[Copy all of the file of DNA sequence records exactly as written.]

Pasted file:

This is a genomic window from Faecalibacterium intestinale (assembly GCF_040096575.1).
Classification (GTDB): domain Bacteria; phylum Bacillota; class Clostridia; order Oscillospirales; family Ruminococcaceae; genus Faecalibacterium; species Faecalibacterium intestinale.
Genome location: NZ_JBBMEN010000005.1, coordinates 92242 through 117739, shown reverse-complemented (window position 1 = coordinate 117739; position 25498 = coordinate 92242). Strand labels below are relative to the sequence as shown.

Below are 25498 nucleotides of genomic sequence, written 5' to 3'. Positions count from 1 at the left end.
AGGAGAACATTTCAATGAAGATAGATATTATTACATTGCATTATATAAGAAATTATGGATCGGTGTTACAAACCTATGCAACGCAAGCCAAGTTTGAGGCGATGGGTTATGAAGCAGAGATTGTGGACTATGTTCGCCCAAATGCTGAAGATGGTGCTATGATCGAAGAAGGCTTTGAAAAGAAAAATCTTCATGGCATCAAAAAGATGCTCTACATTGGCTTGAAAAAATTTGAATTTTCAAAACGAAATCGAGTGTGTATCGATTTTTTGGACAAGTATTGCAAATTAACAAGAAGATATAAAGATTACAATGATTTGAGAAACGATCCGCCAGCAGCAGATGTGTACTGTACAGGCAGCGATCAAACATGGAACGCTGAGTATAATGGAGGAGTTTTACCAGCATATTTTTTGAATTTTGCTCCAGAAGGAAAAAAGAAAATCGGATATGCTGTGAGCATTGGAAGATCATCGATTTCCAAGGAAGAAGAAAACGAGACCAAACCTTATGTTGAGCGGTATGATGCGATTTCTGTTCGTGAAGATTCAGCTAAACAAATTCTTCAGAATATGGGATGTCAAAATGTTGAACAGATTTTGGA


This is a genomic window from Faecalibacterium intestinale (assembly GCF_040096575.1).
Classification (GTDB): domain Bacteria; phylum Bacillota; class Clostridia; order Oscillospirales; family Ruminococcaceae; genus Faecalibacterium; species Faecalibacterium intestinale.
Genome location: NZ_JBBMEN010000005.1, coordinates 92242 through 117739, shown reverse-complemented (window position 1 = coordinate 117739; position 25498 = coordinate 92242). Strand labels below are relative to the sequence as shown.

Below are 25498 nucleotides of genomic sequence, written 5' to 3'. Positions count from 1 at the left end.
AGGAGAACATTTCAATGAAGATAGATATTATTACATTGCATTATATAAGAAATTATGGATCGGTGTTACAAACCTATGCAACGCAAGCCAAGTTTGAGGCGATGGGTTATGAAGCAGAGATTGTGGACTATGTTCGCCCAAATGCTGAAGATGGTGCTATGATCGAAGAAGGCTTTGAAAAGAAAAATCTTCATGGCATCAAAAAGATGCTCTACATTGGCTTGAAAAAATTTGAATTTTCAAAACGAAATCGAGTGTGTATCGATTTTTTGGACAAGTATTGCAAATTAACAAGAAGATATAAAGATTACAATGATTTGAGAAACGATCCGCCAGCAGCAGATGTGTACTGTACAGGCAGCGATCAAACATGGAACGCTGAGTATAATGGAGGAGTTTTACCAGCATATTTTTTGAATTTTGCTCCAGAAGGAAAAAAGAAAATCGGATATGCTGTGAGCATTGGAAGATCATCGATTTCCAAGGAAGAAGAAAACGAGACCAAACCTTATGTTGAGCGGTATGATGCGATTTCTGTTCGTGAAGATTCAGCTAAACAAATTCTTCAGAATATGGGATGTCAAAATGTTGAACAGATTTTGGA